Dead & Buried (Dead and Buried) (1981)
Dead & Buried (Dead and Buried) (1981)

Genre: Horror Running Time: 1 hr. 34 min.

Release Date: October 9th, 1981 MPAA Rating: R

Director: Gary Sherman Actors: James Farentino, Melody Anderson, Jack Albertson, Dennis Redfield, Nancy Locke Hauser, Lisa Blount, Robert Englund, Bill Quinn

 


 

A

St. Louis photographer (Christopher Allport) arrives on an idyllic coastal stretch to shoot the wildlife, various bits of abandoned fishing equipment, and other detritus. But before he can take too many pictures, he meets a beautiful young blonde, playfully dubbed Lisa (Lisa Blount), who seduces him – or distracts him – as he’s suddenly attacked by a mob of armed men, who beat him with shovels, tie him to a post with a fishnet, douse him in gasoline, and light him on fire. It’s a frightfully spontaneous transition from a peaceful vacation setting to nightmarish violence, made more shocking by Joe Renzetti’s deceptively serene music.

The town is Potters Bluff, clearly a haven for some dangerous denizens. The professional photographer’s charred – but not dead – body is soon found in his car by the police, who suspect an accident rather than a murder attempt. Coroner and mortician G. William Dobbs (Jack Albertson) analyzes the horribly disfigured body, while Sheriff Daniel Gillis (James Farentino) heads the investigation – which is scrutinized by the townsfolk, primarily to see what the authorities know about the incident, rather than out of genuine curiosity. After all, Potters Bluff houses a mysterious clan of killers, who proceed to attack and mutilate hapless visitors, passerby, and derelicts.

Although the cast doesn’t particularly stand out (they range from entirely adequate to moderately unconvincing, with a brief role by a recognizable Robert Englund as a tow truck driver), the screenplay by Ronald Shusett and Dan O’Bannon is certainly of note, since it was the writing duo’s next project after “Alien” (“Phobia” was penned in between, though O’Bannon didn’t receive an official credit), despite the fact that O’Bannon later admitted that he merely doctored the script instead of actually writing it. It isn’t a sci-fi epic, but it definitely shares the same affinity for unexpected violence, creepy scenarios, and the disturbing accrual of bodies. And it makes nice use of the unknown, as the small town harbors plenty of secrets – not only from the conspiratorial nature of the locals and their odd behaviors, but also from abandoned structures (cinematically haunted houses) and slaughtered victims who don’t seem to want to remain dead and buried.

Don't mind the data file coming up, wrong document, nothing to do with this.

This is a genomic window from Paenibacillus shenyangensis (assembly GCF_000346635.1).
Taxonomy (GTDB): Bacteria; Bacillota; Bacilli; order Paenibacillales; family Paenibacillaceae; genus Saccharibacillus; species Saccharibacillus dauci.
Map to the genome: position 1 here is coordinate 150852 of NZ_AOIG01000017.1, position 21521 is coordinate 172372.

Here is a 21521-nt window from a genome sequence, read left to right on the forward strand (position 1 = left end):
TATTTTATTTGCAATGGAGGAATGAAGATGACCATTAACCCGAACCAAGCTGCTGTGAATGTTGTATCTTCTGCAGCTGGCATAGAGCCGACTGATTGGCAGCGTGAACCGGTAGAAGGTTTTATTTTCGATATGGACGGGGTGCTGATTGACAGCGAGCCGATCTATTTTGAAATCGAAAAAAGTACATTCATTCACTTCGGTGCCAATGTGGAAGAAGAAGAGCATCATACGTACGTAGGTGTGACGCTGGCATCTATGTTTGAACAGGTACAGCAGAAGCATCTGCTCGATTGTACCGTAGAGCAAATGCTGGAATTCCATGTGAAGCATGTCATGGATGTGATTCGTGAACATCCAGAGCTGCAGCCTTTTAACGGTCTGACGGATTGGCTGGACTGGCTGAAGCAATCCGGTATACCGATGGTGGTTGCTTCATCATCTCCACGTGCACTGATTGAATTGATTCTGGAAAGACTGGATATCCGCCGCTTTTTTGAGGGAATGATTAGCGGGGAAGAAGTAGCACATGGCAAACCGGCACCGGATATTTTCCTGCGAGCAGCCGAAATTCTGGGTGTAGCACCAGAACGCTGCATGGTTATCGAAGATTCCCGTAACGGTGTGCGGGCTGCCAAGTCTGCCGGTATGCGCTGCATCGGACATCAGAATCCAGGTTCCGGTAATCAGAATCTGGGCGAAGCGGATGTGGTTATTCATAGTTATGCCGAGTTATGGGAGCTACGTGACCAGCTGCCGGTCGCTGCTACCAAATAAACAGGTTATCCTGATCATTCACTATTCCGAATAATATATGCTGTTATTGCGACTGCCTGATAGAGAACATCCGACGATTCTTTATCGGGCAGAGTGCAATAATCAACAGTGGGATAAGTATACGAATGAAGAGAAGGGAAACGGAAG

“You’ll catch the murderer. I know you will.” The design of the film tends to resemble “The Texas Chain Saw Massacre,” but with more of an otherworldly twist (perhaps borrowing some of the flavor of “Invasion of the Body Snatchers” through rural arenas, paranoia, distrust, and forced assimilation – as well as “The Stepford Wives,” with its various shared themes). It’s ultimately one man against the whole town, made even scarier by the growing misgivings between Gillis and his wife Janet (Melody Anderson), the only person with whom he can confide. When neighbors and other familiar acquaintances suddenly become suspects to heinous acts, the solitude is altogether disquieting; anyone could be in on the occult scheme.

“I’ll take my secret to the grave.” The mysteries and motives may take a bit too long to come to light (and are decidedly difficult to buy into), but the delays create additional opportunities for boo-moments and gore. Thanks to Stan Winston’s makeup effects, the bloodshed is one of the more redeeming qualities. Unfortunately, despite the fascinating horror concept (something that might work better as an episode of a TV show as opposed to a theatrical release), the end result isn’t entirely satisfactory, opting for a fitting sense of morbidity rather than a sensible resolution.

– Mike Massie

  • 5/10